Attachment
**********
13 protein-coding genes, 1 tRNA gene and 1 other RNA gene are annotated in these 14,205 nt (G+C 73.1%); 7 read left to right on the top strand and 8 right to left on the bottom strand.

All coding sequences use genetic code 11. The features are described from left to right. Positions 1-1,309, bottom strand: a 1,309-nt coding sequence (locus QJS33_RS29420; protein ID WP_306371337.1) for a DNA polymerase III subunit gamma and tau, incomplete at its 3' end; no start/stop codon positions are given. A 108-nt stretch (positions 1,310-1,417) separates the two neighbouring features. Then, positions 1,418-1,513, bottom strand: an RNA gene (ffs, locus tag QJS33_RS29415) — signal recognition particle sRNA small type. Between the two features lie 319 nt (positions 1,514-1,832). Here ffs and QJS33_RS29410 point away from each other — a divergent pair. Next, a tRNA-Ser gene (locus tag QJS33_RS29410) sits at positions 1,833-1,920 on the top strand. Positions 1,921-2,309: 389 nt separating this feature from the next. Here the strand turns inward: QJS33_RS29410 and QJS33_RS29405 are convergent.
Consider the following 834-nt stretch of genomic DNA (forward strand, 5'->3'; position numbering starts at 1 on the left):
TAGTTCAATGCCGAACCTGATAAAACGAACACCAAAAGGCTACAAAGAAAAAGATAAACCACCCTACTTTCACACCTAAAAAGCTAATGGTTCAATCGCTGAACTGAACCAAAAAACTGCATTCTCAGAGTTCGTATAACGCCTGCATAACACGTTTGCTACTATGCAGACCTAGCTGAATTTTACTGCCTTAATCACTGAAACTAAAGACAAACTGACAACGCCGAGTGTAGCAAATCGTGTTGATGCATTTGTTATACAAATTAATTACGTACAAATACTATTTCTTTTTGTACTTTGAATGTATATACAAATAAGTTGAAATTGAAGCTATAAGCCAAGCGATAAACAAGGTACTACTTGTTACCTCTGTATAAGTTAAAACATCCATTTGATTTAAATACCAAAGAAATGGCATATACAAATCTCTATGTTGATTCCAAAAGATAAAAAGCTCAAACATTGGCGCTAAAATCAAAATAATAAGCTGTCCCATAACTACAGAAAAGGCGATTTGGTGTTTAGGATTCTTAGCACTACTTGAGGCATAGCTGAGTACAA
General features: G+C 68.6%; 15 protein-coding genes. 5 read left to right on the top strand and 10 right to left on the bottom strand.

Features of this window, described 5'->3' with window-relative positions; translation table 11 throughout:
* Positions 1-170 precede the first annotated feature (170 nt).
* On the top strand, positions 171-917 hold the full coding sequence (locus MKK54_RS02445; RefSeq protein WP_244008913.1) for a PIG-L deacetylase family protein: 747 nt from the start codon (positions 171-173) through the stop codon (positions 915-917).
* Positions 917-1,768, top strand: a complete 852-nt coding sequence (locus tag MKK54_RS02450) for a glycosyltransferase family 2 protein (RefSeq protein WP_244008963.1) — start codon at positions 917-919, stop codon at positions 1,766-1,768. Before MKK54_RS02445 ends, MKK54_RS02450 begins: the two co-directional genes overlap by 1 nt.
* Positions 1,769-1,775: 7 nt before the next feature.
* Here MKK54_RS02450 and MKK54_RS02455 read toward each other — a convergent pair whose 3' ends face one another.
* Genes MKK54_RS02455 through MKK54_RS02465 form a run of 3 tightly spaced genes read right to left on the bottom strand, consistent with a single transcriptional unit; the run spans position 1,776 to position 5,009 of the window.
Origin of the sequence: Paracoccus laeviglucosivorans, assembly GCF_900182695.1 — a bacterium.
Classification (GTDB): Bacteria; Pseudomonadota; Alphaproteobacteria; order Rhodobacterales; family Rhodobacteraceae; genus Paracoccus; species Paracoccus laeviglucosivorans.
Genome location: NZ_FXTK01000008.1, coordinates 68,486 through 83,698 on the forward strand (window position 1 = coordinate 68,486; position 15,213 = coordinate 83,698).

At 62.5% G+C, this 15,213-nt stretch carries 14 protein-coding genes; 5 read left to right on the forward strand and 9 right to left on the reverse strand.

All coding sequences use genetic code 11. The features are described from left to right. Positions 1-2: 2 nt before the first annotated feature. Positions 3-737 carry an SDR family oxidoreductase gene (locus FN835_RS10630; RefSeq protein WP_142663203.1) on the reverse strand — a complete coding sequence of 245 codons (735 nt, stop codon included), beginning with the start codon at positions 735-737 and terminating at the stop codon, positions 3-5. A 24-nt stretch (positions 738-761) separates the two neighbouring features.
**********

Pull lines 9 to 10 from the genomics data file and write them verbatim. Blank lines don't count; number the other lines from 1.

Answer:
* Positions 917-1,768, top strand: a complete 852-nt coding sequence (locus tag MKK54_RS02450) for a glycosyltransferase family 2 protein (RefSeq protein WP_244008963.1) — start codon at positions 917-919, stop codon at positions 1,766-1,768. Before MKK54_RS02445 ends, MKK54_RS02450 begins: the two co-directional genes overlap by 1 nt.
* Positions 1,769-1,775: 7 nt before the next feature.